Pork quality can vary from one part of a hog carcass to another, according to new research from meat scientists at the University of Illinois.
A team that included university, United States Department of Agriculture and Smithfield Foods Ltd. scientists compared loin and belly quality from about 8,000 hogs and found no relationship between the two.
"Just because a loin has desirable color and is tender doesn't mean the same animal is going to produce a good belly for bacon or a great ham for a special dinner. It didn't. Hypothesis one: scratched," Dustin Boler, assistant professor in the animal sciences department at the University of Illinois, said in a press release.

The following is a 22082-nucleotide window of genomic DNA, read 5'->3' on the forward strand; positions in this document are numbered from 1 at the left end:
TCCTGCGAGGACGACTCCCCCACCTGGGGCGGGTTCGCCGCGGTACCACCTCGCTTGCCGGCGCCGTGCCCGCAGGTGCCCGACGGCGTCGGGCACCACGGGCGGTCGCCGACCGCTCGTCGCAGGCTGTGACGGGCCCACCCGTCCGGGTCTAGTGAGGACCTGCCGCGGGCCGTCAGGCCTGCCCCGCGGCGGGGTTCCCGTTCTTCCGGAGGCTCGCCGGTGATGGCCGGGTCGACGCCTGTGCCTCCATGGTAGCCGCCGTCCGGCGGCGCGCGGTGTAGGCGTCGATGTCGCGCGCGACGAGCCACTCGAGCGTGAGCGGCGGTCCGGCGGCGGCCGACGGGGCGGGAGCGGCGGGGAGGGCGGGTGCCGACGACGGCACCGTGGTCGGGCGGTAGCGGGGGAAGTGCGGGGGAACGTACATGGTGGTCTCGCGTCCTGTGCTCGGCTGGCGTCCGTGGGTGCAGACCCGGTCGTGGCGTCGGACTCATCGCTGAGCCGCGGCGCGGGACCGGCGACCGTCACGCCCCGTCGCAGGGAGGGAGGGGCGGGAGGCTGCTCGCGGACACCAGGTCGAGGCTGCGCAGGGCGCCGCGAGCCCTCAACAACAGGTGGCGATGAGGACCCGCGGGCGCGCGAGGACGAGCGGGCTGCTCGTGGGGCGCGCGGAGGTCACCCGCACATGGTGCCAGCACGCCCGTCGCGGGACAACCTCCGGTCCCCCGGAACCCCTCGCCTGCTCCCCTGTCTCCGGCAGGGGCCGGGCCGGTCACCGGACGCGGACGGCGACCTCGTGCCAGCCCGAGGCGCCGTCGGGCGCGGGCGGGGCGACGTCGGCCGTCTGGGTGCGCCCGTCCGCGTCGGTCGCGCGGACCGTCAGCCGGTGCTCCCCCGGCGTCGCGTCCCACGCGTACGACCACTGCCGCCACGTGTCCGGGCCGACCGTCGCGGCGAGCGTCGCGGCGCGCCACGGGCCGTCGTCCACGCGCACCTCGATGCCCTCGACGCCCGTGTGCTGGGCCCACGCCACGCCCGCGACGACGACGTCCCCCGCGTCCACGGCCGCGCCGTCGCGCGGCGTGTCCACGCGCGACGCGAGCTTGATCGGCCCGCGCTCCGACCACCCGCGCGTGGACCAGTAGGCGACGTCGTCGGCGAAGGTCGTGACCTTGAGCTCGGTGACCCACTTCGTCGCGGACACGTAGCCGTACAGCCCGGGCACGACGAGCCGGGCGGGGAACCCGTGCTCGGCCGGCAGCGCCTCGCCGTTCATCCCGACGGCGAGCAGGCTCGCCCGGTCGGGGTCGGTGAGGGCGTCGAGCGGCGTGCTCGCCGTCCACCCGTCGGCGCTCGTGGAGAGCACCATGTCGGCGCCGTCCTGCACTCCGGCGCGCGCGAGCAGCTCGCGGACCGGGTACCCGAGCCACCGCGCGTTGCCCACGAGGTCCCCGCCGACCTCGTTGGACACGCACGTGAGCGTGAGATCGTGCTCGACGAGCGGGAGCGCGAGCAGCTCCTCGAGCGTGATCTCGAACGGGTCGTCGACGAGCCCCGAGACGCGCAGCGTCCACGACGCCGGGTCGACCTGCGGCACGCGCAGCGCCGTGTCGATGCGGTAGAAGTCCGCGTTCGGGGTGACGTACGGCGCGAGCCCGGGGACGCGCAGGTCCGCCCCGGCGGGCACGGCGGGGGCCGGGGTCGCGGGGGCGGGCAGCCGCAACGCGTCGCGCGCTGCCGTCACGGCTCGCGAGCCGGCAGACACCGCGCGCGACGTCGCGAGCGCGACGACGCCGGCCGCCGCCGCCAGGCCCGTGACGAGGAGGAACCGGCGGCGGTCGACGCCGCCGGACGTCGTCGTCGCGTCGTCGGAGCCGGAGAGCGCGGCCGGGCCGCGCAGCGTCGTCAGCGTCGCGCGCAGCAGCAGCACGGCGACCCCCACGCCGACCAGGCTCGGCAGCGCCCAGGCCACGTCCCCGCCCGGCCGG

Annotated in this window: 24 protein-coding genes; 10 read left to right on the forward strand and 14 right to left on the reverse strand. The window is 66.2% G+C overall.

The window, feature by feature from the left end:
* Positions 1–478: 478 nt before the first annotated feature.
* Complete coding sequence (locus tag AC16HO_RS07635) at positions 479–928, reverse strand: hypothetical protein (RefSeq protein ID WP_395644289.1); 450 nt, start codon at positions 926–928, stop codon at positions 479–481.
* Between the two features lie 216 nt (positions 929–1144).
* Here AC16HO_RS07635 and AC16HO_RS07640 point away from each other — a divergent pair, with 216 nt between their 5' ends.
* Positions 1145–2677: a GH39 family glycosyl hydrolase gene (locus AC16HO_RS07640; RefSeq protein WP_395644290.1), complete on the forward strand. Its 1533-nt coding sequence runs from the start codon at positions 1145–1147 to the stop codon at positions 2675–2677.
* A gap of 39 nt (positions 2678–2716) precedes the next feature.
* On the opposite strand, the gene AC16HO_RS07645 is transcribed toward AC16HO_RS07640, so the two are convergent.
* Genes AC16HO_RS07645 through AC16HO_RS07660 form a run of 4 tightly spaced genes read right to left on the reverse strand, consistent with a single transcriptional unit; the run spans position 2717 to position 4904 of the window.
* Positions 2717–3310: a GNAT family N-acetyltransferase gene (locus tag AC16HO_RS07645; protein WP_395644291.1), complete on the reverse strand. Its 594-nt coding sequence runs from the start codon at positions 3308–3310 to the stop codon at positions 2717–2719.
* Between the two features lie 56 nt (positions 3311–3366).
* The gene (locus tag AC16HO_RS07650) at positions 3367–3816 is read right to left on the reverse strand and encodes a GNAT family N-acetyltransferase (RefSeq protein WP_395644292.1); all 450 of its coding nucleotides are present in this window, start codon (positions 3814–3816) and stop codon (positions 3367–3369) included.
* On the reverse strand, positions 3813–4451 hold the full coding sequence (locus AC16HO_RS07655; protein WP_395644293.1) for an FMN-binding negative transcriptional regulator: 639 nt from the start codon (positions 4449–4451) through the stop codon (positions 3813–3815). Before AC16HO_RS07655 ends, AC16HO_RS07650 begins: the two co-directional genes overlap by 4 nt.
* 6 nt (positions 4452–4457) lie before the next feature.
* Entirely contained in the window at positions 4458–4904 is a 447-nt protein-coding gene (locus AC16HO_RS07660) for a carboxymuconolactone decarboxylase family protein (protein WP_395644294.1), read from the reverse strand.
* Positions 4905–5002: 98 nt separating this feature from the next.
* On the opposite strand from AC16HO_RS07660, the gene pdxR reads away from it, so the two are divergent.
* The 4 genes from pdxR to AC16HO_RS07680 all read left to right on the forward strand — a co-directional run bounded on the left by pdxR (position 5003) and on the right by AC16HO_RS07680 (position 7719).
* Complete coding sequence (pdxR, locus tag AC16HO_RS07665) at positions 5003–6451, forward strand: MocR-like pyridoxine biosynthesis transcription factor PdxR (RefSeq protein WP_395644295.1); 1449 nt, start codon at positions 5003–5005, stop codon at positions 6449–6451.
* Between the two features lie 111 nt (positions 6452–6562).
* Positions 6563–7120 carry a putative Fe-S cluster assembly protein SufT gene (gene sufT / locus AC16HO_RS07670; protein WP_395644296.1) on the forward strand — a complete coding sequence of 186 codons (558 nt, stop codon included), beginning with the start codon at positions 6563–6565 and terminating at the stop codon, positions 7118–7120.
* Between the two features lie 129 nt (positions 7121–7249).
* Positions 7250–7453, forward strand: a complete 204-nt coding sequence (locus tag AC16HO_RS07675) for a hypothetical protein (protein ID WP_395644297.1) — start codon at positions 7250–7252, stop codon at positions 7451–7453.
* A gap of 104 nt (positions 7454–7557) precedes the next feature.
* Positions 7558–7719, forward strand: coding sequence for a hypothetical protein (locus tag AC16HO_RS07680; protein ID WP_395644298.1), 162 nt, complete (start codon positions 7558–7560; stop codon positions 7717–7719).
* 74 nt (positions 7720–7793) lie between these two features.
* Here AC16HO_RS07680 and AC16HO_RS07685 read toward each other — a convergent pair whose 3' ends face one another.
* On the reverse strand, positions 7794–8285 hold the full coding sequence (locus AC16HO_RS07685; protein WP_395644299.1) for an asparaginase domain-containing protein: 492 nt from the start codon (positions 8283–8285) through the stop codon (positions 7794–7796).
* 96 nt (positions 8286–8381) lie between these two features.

The researchers also compared barrows and gilts to see if one produces a more consistent product.
Traits associated with fatness, such as marbling, were more variable in barrows than in gilts.
However, the scientists found that the sexes varied by roughly the same degree in terms of muscling and lean quality.
Based on that, they say barrows and gilts probably do not need to be managed differently unless producers are targeting a very specific branded product.
The study also found that variability mostly was due to factors within individual pigs and not rooted in any particular management practice.
Findings from the research were published in five articles in the Journal of Animal Science.